Saturday, May 16, 2009

a celebration of family (and sunshine!)

so today . . . the sun shone in portland, oregon . . .

i was not expecting this--it is, after all, oregon. and now that i live in the land of perpetual sunshine, i fear i am becoming a bit of a weather snob. i hate to admit it, but come on--you already knew this about me, didn't you . . .

anyway, the sun shone. and yet i still spent the day wearing my jeans jacket, because i expected it to be cold. my dad said that the wind was kind of chilly. unfortunately, while my mom and i were out doing errands, we did not cross paths with the wind--just the lovely sunshine. so after a while i gave up and took the jacket off. much better. until we got home and went into the house.

i think my mom's house thinks it is still winter, because it is cool inside. yes, she has heat and it could be turned on, but it is the middle of may!! one should not need heat in the middle of may! and what if it gets hot later? then we will want it to be cool in the house. anyway, i put my jeans jacket back on. and it was much better.

this evening we went to my aunt's house for a bar-be-que. a lot of family is in town for my uncle's memorial service tomorrow, which means a lot of mouths to feed, and so a bar-be-que seemed like a good solution--there would be lots of food, we could spread out into the backyard (at least today we could, because THE SUN IS SHINING) and it was a chance to see those branches of the family tree who have migrated to distant lands (i know, that is a terrible mixing of metaphors--but it's late!)

when we were little, my extended family got together several times a year--always for thanksgiving, christmas, and easter, and then at other random times as well. i don't remember much about thanksgiving, but i do remember the evolution of the gift exchange at christmas, from "gifts for everyone from everyone" to choosing names to "gifts for everyone from grandma" to "let's just eat." and then at easter there was always the chocolate lamb cake with the coconut frosting . . . i hate shredded coconut, but i loved to look at that cake! it was so beautiful . . . and then it seemed like at some point during the summer we would end up at someone's house, running around in the grass . . .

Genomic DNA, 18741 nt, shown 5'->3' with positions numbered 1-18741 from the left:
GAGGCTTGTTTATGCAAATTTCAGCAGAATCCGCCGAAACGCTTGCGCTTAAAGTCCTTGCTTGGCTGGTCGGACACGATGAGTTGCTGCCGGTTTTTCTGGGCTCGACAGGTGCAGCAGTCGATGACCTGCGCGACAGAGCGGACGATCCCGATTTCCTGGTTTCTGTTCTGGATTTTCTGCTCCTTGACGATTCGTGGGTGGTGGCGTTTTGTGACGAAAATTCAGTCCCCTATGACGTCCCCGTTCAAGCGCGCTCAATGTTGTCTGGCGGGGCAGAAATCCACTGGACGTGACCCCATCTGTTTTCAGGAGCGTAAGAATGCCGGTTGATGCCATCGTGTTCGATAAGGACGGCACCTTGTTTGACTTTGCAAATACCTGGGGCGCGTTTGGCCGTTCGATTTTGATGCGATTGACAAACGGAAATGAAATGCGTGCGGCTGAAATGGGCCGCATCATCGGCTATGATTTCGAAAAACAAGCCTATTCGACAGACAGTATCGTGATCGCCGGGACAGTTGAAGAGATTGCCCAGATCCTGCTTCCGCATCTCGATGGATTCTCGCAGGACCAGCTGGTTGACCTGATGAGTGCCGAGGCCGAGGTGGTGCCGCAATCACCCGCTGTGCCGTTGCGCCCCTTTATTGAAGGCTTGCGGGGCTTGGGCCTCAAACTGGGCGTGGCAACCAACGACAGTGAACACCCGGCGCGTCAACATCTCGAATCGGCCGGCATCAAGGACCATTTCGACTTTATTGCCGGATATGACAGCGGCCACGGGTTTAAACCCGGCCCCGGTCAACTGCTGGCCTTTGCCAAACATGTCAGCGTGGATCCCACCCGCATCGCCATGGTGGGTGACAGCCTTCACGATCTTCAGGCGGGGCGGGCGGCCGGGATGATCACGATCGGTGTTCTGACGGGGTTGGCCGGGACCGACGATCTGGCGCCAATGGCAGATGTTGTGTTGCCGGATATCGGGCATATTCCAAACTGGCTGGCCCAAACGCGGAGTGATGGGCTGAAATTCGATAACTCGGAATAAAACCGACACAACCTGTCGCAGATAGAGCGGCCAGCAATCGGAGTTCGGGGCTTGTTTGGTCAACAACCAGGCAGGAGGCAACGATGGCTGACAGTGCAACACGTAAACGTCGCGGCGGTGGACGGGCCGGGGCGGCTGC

we were a family--a big one. my cousins were kind of like brothers and sisters that didn't live in my house. there were the big boys (4 of them,) the girls (2 of us,) the little boys (2 of them,) and the baby (that's you, nancy!) but, as usually happens, we all grew up and many of us moved out of the area--at first, not too far away, but as time went on the distances became greater. and it was more difficult for all of us to get together, even just at christmas time. our kids grew up and moved out on their own, spreading the family tree out even further. we saw each other less, talked less, probably had less in common. so when we were able to be together, i always felt a little bit at a loss--what would i talk about? who would i talk to? what if they thought, "she is really getting weird!" the truth is, sometimes i just felt kind of disconnected, like my life was so different that i would not be able to find common ground with anyone any more. and so, even though i love my family, i was a little uneasy about spending time with them tonight.

as it turns out, i didn't need to be worried about any of that. everyone was relaxed and easy to talk to. the food was excellently prepared by the people who know how to cook (so you know it wasn't me!!) i was able to sit outside and enjoy the scent of the big lilac tree in the backyard--the best non-food smell God created. i had real conversations with people, instead of the usual, "so, what have you been doing since i saw you last christmas?" and underneath it all, was the understanding that uncle jim would have loved this--his whole family together, enjoying each other's company.

we are scattered. our lives are very different. we have all experienced some unexpected twists and turns. but we are a family. we share a history and a heritage that will always be a part of who we are. we can embrace it, or we can fight it, but we can't ignore it. sometimes it takes a crisis to show what we are made of, and this week we have had a crisis. but it the midst of it, i am thankful for the legacy of caring and understanding that is evident in the people i call my family.

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